Roughly a month later, Plum Island responded by sending a second demand letter refuting the legal points raised by 1818 Farms. Docs. 8-6 at 2; 8-7 at 2-5. Plum Island's second letter also included an offer of settlement to remain open until December 8. Doc. 8-7 at 5. Prior to the expiration of this deadline, the parties began negotiating a settlement in earnest, with both sides indicating their interest in reaching an amicable resolution of their dispute. Docs. 8-1 at 6-7; 29-1 at 3-4. Indeed, 1818 Farms sent an email containing a number of alternate packaging designs to Plum Island in the hopes of assuaging any infringement concerns. Doc. 29-1 at 3-4; 29-3 at 34. Plum Island followed these discussions with a third letter, providing a response deadline of December 29 and outlining a framework for settlement consisting of six major terms, including a lump sum payment of $15, 000 to Plum Island, and a permanent injunction against 1818 Farms' use of allegedly infringing marks. Doc. 8-8 at 2-3. At 1818 Farms' request, Plum Island extended the response deadline to January 5, doc. 29-1 at 4, and again 1818 Farms indicated its desire to settle. Specifically, while 1818 Farms rejected Plum Island's terms and explained that it did not consider itself bound until the signing of a formal settlement agreement, it also expressly stated “that a settlement along the lines proposed . . . is possible” given certain caveats. Doc. 8-9 at 3-4. In particular, 1818 Farms took issue with the amount of money demanded by Plum Island, proposing instead a $5, 000 lump-sum payment, and noting that other more minor aspects of the settlement remained subject to further clarification. Id.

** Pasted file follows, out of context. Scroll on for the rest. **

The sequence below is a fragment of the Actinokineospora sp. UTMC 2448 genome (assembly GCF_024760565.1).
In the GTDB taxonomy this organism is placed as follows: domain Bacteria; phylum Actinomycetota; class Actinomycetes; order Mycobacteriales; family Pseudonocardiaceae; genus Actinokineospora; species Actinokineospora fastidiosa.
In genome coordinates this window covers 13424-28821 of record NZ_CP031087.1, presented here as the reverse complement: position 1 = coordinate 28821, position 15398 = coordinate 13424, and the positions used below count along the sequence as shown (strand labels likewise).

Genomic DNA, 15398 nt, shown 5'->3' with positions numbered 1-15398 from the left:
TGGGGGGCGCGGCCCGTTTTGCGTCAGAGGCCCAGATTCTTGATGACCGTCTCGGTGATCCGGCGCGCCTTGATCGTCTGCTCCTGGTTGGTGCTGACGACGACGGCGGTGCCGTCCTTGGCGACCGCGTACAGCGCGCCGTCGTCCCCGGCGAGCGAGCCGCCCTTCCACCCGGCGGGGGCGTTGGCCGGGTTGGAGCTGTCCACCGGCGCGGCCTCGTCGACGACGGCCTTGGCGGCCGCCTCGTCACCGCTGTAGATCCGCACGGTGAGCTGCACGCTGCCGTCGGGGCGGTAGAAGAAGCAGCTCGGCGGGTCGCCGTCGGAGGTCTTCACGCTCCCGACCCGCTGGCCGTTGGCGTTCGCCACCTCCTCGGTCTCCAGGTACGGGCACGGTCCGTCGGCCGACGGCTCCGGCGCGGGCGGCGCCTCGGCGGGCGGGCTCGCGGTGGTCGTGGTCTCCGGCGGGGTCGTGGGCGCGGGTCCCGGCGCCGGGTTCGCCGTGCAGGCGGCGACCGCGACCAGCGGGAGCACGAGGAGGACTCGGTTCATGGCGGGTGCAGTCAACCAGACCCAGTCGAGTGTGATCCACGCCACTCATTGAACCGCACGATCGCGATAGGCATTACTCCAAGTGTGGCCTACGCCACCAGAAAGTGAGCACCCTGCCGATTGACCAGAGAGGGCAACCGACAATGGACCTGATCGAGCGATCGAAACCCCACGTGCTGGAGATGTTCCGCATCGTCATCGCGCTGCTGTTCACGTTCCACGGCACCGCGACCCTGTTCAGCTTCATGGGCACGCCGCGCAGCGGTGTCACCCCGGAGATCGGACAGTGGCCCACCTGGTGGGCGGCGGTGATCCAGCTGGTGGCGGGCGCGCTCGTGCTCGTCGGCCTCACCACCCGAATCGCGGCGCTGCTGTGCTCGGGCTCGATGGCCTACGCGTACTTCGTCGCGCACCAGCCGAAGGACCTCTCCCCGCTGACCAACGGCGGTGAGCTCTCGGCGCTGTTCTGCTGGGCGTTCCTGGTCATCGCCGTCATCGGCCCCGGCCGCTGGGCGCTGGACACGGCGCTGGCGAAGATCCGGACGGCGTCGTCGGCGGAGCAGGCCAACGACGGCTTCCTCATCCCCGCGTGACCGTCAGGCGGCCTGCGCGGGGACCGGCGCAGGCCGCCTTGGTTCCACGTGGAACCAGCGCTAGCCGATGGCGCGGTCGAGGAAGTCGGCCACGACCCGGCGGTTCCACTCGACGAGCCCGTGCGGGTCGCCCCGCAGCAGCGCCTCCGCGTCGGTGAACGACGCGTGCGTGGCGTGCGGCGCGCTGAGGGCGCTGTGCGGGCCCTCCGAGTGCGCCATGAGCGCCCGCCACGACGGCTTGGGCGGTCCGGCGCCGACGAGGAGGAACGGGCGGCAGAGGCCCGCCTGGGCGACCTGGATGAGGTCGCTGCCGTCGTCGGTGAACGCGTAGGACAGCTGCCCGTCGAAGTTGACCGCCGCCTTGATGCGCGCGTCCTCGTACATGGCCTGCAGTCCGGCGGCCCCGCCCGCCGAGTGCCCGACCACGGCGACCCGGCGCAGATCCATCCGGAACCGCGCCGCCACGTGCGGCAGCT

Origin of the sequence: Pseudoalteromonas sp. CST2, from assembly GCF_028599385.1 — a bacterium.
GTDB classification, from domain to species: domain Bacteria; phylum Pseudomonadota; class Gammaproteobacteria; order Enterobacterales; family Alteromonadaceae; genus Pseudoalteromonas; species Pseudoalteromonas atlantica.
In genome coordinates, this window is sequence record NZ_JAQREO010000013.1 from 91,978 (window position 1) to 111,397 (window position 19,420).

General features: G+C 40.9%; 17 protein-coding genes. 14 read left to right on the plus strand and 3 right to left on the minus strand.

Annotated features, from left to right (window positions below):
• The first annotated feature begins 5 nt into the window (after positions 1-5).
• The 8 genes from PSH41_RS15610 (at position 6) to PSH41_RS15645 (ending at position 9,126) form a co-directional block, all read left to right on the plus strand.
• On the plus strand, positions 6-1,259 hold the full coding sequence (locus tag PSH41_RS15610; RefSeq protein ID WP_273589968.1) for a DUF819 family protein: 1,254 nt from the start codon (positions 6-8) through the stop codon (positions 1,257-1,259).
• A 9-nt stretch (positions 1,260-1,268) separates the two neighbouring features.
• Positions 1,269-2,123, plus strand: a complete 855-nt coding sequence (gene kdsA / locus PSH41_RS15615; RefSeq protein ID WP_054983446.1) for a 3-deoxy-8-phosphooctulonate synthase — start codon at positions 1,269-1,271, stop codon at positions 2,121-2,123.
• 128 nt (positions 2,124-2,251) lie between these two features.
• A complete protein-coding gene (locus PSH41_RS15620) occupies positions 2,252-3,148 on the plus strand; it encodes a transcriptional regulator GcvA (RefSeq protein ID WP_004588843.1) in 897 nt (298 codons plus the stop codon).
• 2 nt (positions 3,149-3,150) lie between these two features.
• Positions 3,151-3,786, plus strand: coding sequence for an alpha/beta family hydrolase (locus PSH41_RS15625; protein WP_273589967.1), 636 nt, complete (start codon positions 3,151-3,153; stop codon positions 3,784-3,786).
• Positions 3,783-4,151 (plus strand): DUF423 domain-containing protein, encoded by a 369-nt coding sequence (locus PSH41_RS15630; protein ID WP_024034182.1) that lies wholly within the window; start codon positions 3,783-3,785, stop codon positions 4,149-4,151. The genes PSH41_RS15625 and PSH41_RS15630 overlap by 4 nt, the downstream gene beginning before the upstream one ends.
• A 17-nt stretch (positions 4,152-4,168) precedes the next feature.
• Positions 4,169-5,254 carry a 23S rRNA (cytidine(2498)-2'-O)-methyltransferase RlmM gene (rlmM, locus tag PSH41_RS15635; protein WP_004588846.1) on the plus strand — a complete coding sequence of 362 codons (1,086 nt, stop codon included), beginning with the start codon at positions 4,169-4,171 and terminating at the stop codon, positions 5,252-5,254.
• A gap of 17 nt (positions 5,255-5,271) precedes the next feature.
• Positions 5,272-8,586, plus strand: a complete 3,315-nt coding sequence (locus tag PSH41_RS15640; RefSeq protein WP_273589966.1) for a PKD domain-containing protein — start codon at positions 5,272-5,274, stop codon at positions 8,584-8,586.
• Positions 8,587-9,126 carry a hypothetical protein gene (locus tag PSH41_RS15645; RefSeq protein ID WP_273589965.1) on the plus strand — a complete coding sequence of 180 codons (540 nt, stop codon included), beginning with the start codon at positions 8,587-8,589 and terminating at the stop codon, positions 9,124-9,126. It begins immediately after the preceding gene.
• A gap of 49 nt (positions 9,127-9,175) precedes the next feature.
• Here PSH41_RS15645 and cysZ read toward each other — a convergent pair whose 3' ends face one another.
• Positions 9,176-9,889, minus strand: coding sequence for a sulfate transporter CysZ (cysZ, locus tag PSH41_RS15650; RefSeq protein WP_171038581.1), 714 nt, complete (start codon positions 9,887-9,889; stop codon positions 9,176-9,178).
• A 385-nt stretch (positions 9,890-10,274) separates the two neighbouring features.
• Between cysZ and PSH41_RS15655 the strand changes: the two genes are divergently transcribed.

On January 17, 2018, Plum Island rejected the proposed $5, 000 payment and threatened to sue if 1818 Farms declined to meet its demand for $15, 000. Doc. 29-4 at 9. Two days later, the parties held a conference call, where it is undisputed that 1818 Farms agreed to pay the full $15, 000 requested by Plum Island and otherwise agreed to the framework for settlement laid out in its prior letter of January 5, 2018. See Doc. 25-1 at 5-6. After the call, Plum Island believed that the parties had agreed to mutually acceptable settlement terms, including 1818 Farms' acquiescence to a permanent injunction blocking its use of potentially infringing trademarks or other designations, so long as that injunction was appropriately limited and did not involve court action-an understanding Plum Island communicated to 1818 Farms without any objections. See Id. at 6, 17-18; Doc. 8-9 at 3-4.

         Consistent with its belief that the parties had reached a settlement, counsel for Plum Island emailed to 1818 Farms a hard copy of the proposed settlement agreement, which included a consent judgment for a permanent injunction. Docs. 25-1 at 20; 29-1 at 6-7; 29-4 at 14. The next day, counsel for 1818 Farms acknowledged receipt of the agreement, and indicated that he would send his edits shortly after a meeting he had scheduled for later that afternoon. Doc. 8-6 at 7. Roughly two days later, on January 25, Plum Island inquired about the edits and, at 5:26 p.m., 1818 Farms emailed a redline of the draft agreement to Plum Island indicating its opposition to the included consent ...